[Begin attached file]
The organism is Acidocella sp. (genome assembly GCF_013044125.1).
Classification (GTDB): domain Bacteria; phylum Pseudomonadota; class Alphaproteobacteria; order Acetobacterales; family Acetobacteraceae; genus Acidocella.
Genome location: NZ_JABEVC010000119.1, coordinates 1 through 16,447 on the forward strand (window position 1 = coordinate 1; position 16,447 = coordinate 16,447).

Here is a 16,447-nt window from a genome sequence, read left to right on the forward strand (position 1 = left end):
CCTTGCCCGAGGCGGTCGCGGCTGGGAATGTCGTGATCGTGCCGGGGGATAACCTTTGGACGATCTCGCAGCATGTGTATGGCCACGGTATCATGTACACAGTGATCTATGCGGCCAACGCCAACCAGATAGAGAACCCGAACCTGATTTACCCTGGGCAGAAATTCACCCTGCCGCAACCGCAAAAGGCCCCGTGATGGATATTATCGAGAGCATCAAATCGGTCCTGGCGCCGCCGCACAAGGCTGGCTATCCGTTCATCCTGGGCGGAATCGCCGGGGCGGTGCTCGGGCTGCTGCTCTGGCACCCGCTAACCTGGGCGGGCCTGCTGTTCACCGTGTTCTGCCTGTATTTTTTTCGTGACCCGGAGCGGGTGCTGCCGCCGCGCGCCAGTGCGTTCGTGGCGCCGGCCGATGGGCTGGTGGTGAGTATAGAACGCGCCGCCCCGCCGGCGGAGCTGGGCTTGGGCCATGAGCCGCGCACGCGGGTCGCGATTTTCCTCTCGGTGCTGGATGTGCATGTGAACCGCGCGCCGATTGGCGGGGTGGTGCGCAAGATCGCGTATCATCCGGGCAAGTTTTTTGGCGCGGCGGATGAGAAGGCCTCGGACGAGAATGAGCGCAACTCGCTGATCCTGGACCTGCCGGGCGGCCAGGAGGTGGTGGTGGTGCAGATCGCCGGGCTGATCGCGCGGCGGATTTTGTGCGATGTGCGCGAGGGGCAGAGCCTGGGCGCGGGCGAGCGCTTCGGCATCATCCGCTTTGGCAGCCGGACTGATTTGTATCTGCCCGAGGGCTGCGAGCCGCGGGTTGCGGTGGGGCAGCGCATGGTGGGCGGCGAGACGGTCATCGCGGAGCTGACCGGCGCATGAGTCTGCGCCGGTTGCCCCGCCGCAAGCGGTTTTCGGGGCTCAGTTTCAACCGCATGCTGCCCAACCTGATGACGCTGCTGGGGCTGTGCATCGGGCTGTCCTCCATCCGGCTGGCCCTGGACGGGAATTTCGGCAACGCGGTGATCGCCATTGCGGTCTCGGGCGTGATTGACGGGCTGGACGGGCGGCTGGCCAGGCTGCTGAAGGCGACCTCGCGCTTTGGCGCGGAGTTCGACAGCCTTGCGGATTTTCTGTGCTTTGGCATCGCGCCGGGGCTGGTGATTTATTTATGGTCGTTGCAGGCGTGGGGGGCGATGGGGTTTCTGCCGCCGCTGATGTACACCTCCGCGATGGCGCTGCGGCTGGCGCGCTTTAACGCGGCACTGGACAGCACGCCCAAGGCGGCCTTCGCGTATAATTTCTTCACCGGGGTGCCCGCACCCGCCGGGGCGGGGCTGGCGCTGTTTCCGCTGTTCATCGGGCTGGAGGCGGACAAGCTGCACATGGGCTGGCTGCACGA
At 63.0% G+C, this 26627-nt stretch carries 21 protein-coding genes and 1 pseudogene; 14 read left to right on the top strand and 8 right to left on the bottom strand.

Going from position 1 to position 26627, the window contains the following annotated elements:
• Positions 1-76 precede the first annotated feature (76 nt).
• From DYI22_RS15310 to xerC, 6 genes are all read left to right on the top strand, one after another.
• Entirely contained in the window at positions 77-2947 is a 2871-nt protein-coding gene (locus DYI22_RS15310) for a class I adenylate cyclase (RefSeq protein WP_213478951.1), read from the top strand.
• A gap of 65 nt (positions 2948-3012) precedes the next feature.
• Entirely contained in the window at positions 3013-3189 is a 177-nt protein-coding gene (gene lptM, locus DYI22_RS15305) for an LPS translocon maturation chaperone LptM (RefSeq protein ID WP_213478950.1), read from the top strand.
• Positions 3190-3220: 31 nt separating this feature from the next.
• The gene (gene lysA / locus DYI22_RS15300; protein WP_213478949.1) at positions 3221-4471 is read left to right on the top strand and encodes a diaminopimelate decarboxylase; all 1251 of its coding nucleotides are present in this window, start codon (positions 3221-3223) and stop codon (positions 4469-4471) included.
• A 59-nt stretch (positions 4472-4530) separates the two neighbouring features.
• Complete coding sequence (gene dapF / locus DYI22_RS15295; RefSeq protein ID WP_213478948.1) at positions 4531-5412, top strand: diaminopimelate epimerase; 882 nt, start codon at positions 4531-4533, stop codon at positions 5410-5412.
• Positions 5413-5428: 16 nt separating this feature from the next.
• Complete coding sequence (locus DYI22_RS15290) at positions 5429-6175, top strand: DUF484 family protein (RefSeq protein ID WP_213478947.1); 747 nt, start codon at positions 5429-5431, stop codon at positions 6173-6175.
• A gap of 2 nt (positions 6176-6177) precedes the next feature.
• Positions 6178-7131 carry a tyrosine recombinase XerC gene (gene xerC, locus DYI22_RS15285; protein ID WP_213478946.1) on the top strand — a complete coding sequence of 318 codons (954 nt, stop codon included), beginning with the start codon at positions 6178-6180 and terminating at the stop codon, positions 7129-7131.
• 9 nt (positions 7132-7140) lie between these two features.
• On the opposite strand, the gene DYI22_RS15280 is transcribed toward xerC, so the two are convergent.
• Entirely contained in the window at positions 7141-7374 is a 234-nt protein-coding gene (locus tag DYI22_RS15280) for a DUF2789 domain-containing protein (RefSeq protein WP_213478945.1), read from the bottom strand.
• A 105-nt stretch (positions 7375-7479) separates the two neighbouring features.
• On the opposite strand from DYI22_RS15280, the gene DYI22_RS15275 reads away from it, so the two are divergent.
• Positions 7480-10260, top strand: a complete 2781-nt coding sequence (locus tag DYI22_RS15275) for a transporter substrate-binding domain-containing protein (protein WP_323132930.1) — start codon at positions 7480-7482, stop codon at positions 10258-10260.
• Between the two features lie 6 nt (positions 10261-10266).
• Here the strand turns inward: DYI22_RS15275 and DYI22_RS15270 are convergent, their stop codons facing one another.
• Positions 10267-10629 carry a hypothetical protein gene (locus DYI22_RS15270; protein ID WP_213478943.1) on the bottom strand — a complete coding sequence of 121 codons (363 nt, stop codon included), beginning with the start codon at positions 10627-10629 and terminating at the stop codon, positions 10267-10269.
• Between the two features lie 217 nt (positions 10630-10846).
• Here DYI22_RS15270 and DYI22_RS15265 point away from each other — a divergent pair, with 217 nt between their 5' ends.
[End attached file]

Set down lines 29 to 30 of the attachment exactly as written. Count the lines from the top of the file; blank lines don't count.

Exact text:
• Positions 10267-10629 carry a hypothetical protein gene (locus DYI22_RS15270; protein ID WP_213478943.1) on the bottom strand — a complete coding sequence of 121 codons (363 nt, stop codon included), beginning with the start codon at positions 10627-10629 and terminating at the stop codon, positions 10267-10269.
• Between the two features lie 217 nt (positions 10630-10846).